Send him over to Wes White’s blog. Wes has posted a number of critiques of the FV from a pastor’s perspective. After that have him go through the stuff Scott has here on the HB.

  14. What’s wrong with anti-revivalism? Anti-revivalism is anti-confessional as much as FV is.

  15. With regard to the issue of paedocommunion, it might be helpful to point out that for Presbyterians who confess the Westminster Larger Catechism, admission to the Lord’s Supper is conditioned upon the prospective communicants being ‘of years and ability to examine themselves.’ (WLC 177) The Scriptures require that ‘a man examine himself,’ and with such self examination, so to partake. (1 Cor. 11.28-29) The biblical requirements of that self-examination are rightly described earlier in the Larger Catechism at Q&A 171. This definitely necessitates a level of spiritual maturity.

    When we as Elders examine someone for admission to the Lord’s Table, we are required to ascertain three things to the best of our ability: first, that the individual is a baptised member in good standing of the visible church; second, that the individual has made a credible profession of faith; and third, that the individual is of years and ability to examine himself. This is simply what the Scriptures require and what we confess. Thankfully, the BCO of the PCA is quite explicit in this regard (BCO ch. 6, especially 6-2, and 6-4).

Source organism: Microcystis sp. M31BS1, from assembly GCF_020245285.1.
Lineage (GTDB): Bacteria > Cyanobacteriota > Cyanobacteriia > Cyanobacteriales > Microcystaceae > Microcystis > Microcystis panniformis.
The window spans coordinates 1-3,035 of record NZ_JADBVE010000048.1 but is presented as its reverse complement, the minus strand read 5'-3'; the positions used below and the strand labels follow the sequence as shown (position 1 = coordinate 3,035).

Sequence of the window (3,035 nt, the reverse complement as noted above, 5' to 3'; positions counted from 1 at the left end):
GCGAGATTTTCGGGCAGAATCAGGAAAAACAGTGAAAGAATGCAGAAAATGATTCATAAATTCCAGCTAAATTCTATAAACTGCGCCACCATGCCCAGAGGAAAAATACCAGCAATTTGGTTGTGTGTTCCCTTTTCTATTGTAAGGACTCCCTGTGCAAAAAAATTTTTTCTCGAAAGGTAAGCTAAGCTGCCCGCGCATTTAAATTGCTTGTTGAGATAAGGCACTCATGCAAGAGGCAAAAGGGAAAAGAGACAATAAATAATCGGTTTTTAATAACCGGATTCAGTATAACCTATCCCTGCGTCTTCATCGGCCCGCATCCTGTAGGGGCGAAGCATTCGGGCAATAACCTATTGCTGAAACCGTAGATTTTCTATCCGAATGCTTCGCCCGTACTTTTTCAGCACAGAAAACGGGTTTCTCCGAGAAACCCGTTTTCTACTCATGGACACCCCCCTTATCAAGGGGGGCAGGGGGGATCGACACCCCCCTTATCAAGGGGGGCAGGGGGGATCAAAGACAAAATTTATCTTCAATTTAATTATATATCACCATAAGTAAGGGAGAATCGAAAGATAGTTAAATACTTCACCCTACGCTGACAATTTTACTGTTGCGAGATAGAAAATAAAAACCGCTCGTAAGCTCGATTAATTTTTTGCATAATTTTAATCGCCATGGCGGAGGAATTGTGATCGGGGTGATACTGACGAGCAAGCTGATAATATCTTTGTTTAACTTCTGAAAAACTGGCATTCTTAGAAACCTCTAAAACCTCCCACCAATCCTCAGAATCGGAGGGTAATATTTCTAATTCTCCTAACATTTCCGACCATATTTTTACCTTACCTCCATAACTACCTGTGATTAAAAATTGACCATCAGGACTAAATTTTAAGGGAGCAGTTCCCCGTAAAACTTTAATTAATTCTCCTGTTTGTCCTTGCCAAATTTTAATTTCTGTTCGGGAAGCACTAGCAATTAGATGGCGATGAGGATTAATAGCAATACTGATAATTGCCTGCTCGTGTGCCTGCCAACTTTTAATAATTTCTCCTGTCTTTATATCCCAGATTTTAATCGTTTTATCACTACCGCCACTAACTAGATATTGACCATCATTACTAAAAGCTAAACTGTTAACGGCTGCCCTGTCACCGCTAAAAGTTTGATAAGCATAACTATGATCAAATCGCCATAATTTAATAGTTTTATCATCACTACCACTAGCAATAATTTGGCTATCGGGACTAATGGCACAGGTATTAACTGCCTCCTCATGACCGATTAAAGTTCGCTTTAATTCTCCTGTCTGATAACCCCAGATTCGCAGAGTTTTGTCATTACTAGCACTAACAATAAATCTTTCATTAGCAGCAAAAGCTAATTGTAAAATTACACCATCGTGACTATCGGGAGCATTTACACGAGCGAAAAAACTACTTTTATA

It should be noted that this Confessional position properly distinguishes between a genuine profession of faith, and the growth in grace (i.e., spiritual maturity for self-examination) which is requisite for admission to the Lord’s Supper.

  16. I am sorry I missed this piece when it came out back in’08. The insights into what’s wrong with the FV (and paedocommunion) are keen and undimmed by the delightfully satirical aspects of this “confession.”

    There has been and there is continuing serious division sown in the Reformed churches with “anti-revivalist” and “anti-subjectivist” rhetoric. While we we’re at it, maybe it’s time to call for a moratorium on “anti-crypto-baptist” rhetoric as well, as in slamming brothers and sisters who recoil from certain sacramental, liturgical and monocovenantal novelties as somehow “Baptyterian” (a particularly ugly neologism that deserves to die).